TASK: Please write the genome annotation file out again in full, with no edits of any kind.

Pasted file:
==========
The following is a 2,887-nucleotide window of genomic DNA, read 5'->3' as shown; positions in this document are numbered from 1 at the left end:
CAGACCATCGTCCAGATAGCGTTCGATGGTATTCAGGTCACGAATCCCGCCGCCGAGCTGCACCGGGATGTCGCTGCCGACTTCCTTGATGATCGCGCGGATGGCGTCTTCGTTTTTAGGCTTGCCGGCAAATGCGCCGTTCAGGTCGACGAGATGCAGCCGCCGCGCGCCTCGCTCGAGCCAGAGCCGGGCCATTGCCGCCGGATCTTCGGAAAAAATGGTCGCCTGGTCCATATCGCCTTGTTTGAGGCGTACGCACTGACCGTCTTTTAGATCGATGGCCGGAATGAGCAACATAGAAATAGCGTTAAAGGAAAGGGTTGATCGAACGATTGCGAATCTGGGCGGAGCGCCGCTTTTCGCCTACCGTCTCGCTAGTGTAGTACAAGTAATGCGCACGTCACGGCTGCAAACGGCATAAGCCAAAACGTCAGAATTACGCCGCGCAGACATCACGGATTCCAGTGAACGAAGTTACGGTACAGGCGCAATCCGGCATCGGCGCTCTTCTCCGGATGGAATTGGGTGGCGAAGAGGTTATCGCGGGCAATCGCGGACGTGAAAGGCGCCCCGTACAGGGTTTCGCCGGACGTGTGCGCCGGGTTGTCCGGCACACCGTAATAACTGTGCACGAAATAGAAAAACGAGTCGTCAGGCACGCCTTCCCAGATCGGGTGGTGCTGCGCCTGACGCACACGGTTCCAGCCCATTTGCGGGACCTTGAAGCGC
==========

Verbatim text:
The following is a 2,887-nucleotide window of genomic DNA, read 5'->3' as shown; positions in this document are numbered from 1 at the left end:
CAGACCATCGTCCAGATAGCGTTCGATGGTATTCAGGTCACGAATCCCGCCGCCGAGCTGCACCGGGATGTCGCTGCCGACTTCCTTGATGATCGCGCGGATGGCGTCTTCGTTTTTAGGCTTGCCGGCAAATGCGCCGTTCAGGTCGACGAGATGCAGCCGCCGCGCGCCTCGCTCGAGCCAGAGCCGGGCCATTGCCGCCGGATCTTCGGAAAAAATGGTCGCCTGGTCCATATCGCCTTGTTTGAGGCGTACGCACTGACCGTCTTTTAGATCGATGGCCGGAATGAGCAACATAGAAATAGCGTTAAAGGAAAGGGTTGATCGAACGATTGCGAATCTGGGCGGAGCGCCGCTTTTCGCCTACCGTCTCGCTAGTGTAGTACAAGTAATGCGCACGTCACGGCTGCAAACGGCATAAGCCAAAACGTCAGAATTACGCCGCGCAGACATCACGGATTCCAGTGAACGAAGTTACGGTACAGGCGCAATCCGGCATCGGCGCTCTTCTCCGGATGGAATTGGGTGGCGAAGAGGTTATCGCGGGCAATCGCGGACGTGAAAGGCGCCCCGTACAGGGTTTCGCCGGACGTGTGCGCCGGGTTGTCCGGCACACCGTAATAACTGTGCACGAAATAGAAAAACGAGTCGTCAGGCACGCCTTCCCAGATCGGGTGGTGCTGCGCCTGACGCACACGGTTCCAGCCCATTTGCGGGACCTTGAAGCGC